•Yasmín Conyedo Riverón, a journalist and representative of Ladies in White in Santa Clara province, and her husband, Yusmani Rafael Álvarez Esmori, were released on bail in April after nearly three months in prison. They faced charges of using violence or intimidation against a state official, who later withdrew the accusation.


Arbitrary detention


Short-term arbitrary detention continued and reports of short-term incommunicado detentions were frequent.
•In February, former prisoner of conscience José Daniel Ferrer García was detained and held incommunicado for three days. While detained, he was threatened with imprisonment if he continued dissident activities through the Patriotic Union of Cuba. In April, he was detained again on charges of “public disorder” and released 27 days later on condition that he give up political activism.
•Ladies in White Niurka Luque Álvarez and Sonia Garro Alfonso, and Sonia’s husband Ramón Alejandro Muñoz González, were detained without charge in March. Niurka Luque Álvarez was released in October. Sonia Garro Alfonso and her husband remained in detention at the end of the year, but had not been formally charged.
•Andrés Carrión Álvarez was arrested for shouting “freedom” and “down with communism” at a mass celebrated by Pope Benedict XVI. He was released after 16 days in prison. He was detained for five hours three days later and charged with another count of “public disorder”. He was released on condition that he report to the police once a week, and that he did not leave his home municipality without prior authorization or associate with government critics.



http://www.amnesty.org/en/region/cuba/report-2013

15 replies, 1290 views

Reply to this thread

Back to top Alert abuse

Always highlight: 10 newest replies | Replies posted after I mark a forum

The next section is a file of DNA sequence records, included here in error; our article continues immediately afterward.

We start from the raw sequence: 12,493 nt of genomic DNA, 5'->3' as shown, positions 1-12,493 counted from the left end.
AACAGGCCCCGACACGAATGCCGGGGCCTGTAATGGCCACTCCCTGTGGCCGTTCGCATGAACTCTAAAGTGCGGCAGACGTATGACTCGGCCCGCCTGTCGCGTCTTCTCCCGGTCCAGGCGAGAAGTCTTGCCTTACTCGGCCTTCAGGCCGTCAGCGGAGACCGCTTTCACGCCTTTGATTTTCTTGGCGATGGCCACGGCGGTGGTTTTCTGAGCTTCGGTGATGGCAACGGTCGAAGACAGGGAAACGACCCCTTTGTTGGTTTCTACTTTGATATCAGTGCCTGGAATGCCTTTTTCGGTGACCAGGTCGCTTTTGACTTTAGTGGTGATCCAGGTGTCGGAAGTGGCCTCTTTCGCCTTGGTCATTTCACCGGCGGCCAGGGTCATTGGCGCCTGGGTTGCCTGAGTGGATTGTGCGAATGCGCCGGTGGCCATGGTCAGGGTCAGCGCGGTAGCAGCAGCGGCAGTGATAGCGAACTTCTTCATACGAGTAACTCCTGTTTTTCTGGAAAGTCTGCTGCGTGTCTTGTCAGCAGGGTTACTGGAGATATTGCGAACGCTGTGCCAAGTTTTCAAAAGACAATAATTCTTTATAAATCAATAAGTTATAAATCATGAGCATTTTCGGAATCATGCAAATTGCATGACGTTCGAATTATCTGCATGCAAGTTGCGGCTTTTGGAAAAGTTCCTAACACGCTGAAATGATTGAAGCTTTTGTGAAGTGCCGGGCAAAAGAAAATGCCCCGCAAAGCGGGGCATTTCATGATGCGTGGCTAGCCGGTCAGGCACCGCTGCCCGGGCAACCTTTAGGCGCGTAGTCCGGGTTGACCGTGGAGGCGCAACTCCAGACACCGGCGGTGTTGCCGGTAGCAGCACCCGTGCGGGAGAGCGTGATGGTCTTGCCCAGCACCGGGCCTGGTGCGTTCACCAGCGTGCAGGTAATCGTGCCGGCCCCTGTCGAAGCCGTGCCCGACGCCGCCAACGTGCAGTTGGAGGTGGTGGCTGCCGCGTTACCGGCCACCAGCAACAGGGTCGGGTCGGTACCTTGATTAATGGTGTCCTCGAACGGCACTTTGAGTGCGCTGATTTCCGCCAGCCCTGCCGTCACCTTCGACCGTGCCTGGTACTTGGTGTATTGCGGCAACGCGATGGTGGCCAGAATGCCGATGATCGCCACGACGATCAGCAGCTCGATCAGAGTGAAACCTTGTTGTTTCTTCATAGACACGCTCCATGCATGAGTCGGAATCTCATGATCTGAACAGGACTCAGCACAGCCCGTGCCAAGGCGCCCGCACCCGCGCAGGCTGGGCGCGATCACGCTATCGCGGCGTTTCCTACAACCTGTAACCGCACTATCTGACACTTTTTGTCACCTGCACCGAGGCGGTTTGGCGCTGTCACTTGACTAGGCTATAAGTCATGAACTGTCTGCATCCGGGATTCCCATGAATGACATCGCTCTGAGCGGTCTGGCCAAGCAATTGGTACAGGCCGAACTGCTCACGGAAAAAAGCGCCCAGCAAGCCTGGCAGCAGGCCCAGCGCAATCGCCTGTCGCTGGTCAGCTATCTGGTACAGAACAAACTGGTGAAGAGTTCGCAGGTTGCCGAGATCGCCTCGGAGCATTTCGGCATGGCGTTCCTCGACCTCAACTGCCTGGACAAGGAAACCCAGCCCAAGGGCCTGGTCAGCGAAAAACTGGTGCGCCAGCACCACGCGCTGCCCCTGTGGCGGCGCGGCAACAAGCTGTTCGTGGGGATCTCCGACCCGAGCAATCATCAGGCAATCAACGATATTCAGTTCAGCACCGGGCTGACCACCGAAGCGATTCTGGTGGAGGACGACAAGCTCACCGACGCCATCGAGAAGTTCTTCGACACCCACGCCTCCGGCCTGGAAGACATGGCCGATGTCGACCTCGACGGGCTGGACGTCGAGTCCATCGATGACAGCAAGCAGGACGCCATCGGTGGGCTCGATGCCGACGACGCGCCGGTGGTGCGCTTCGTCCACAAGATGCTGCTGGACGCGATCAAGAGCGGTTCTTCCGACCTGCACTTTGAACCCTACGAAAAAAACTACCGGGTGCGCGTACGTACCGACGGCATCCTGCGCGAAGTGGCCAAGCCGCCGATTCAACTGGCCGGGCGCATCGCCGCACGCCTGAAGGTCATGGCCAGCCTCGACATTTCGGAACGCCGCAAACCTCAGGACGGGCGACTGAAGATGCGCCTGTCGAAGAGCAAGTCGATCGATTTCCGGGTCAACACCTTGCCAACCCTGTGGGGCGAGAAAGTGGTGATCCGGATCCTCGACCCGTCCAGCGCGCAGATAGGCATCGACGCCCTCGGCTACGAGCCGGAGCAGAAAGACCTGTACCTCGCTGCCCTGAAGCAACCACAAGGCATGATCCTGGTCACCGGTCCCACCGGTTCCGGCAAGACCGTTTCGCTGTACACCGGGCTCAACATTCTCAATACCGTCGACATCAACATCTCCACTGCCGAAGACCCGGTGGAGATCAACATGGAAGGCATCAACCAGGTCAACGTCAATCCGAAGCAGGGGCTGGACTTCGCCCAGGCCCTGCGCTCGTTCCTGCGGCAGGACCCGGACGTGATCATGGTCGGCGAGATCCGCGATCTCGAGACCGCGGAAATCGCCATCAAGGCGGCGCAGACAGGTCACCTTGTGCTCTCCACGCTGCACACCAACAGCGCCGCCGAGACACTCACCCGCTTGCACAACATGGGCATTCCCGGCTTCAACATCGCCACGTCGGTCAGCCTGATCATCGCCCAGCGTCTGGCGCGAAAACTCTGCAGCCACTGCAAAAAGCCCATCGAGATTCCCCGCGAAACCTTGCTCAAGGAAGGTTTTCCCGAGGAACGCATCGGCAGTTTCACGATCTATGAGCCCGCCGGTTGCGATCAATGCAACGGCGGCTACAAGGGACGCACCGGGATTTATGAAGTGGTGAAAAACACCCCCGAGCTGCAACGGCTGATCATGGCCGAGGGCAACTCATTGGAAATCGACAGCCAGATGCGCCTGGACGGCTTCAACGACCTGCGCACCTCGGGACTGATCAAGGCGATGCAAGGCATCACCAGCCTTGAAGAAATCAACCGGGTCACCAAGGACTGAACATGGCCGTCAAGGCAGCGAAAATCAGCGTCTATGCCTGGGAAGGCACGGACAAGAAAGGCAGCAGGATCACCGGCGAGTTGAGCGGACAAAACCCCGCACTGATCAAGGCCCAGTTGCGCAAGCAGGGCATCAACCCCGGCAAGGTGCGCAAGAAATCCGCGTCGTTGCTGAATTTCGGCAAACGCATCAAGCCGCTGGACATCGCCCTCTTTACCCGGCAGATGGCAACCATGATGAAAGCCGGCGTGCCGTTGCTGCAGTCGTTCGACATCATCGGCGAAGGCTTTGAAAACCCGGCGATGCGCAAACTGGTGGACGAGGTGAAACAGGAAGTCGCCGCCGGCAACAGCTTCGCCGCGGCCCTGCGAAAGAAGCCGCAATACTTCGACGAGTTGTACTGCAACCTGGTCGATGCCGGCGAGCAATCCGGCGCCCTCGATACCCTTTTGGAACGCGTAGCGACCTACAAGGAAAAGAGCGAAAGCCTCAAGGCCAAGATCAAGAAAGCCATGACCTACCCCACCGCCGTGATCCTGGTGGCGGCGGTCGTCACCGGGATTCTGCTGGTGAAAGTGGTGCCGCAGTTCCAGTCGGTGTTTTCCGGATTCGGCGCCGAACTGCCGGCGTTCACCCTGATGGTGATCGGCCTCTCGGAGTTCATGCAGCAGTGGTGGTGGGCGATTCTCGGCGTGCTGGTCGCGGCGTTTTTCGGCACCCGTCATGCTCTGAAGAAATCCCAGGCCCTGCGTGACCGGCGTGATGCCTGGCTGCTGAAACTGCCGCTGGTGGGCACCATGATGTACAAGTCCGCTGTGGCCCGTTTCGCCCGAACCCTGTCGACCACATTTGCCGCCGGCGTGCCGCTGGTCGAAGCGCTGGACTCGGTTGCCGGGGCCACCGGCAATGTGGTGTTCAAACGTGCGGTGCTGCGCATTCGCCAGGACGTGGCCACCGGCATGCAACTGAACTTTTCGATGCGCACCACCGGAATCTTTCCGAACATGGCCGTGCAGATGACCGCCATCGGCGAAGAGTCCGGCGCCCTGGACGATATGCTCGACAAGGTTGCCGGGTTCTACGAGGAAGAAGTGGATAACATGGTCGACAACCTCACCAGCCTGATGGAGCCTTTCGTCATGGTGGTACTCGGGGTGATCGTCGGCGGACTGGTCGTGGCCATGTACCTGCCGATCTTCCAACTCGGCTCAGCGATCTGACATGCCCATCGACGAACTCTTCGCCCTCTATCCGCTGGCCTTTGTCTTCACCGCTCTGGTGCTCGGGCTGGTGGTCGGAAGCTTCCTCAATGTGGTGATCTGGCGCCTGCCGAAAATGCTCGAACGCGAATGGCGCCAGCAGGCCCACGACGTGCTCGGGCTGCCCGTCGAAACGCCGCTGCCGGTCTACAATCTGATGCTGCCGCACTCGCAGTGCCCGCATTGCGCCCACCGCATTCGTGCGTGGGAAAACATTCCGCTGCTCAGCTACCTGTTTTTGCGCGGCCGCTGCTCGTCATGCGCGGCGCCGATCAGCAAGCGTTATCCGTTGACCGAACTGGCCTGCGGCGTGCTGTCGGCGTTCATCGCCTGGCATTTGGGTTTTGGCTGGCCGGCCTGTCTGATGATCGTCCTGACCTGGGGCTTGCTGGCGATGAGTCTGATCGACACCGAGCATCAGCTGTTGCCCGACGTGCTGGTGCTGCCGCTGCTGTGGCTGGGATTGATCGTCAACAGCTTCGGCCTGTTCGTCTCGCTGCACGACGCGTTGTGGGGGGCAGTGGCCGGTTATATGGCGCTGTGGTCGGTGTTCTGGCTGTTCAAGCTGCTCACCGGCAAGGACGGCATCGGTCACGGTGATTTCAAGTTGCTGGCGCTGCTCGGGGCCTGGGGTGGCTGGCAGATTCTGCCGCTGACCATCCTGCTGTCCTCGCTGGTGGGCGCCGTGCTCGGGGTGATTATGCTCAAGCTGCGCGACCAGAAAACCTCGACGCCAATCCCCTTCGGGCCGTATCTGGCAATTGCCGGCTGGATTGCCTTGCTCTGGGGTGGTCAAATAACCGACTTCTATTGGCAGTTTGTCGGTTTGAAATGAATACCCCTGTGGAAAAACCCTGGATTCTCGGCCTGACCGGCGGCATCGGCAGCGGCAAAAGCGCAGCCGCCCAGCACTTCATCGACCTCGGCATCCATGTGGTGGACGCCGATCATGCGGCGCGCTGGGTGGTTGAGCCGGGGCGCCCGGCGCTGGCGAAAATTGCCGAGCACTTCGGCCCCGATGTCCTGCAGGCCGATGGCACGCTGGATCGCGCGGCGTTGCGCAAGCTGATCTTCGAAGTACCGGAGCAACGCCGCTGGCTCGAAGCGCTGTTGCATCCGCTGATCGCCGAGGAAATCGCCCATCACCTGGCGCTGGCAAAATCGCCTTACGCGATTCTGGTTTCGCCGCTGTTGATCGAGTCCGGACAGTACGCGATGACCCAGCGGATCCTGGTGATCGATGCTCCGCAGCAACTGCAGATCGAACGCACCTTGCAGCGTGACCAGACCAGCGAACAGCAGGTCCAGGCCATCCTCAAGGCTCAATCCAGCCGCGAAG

Replies to this discussion thread
Arrow 15 replies Author Time Post
Reply Amnesty : Cuba (Original post)
Rhinodawg Dec 2014 OP
Rhinodawg Dec 2014 #1
MineralMan Dec 2014 #2
Rhinodawg Dec 2014 #4
MineralMan Dec 2014 #5
Rhinodawg Dec 2014 #3
NuclearDem Dec 2014 #6
Rhinodawg Dec 2014 #7
NuclearDem Dec 2014 #8
ohheckyeah Dec 2014 #9
LanternWaste Dec 2014 #12
Tierra_y_Libertad Dec 2014 #10
RandiFan1290 Dec 2014 #11
brooklynite Dec 2014 #13
Guy Whitey Corngood Dec 2014 #14
Rhinodawg Dec 2014 #15

Response to Rhinodawg (Original post)

Wed Dec 17, 2014, 02:37 PM

1. Freedom, Justice...Meh...who cares.

 

Reply to this post

Back to top Alert abuse Link here Permalink


Response to Rhinodawg (Original post)

Wed Dec 17, 2014, 02:39 PM

2. Check this link, too:

http://www.amnesty.org/en/region/usa/report-2013

We're not doing so good, ourselves...

Reply to this post

Back to top Alert abuse Link here Permalink


Response to MineralMan (Reply #2)

Wed Dec 17, 2014, 02:42 PM

4. And?

 

Reply to this post

Back to top Alert abuse Link here Permalink


Response to Rhinodawg (Reply #4)

Wed Dec 17, 2014, 02:44 PM

5. And compare. What else?

Judge not, lest ye be also judged. Someone said that once or twice, I think.

Reply to this post

Back to top Alert abuse Link here Permalink


Response to Rhinodawg (Original post)

Wed Dec 17, 2014, 02:40 PM

3. My favorite ..

 

Antonio Michel Lima Cruz was released in October after completing his two-year sentence. He had been convicted of “insulting symbols of the homeland” and “public disorder” for singing anti-government songs. His brother, Marcos Máiquel, who received a longer sentence for the same offences, remained in prison at the end of the year.

real bastion of freedom there.

Reply to this post

Back to top Alert abuse Link here Permalink


Response to Rhinodawg (Original post)

Wed Dec 17, 2014, 02:46 PM

6. How many of these OPs are you planning to make?

 

Just so I can brace myself.

Reply to this post

Back to top Alert abuse Link here Permalink


Response to NuclearDem (Reply #6)

Wed Dec 17, 2014, 03:05 PM

7. How many human rights violations can you ignore ?

 

Reply to this post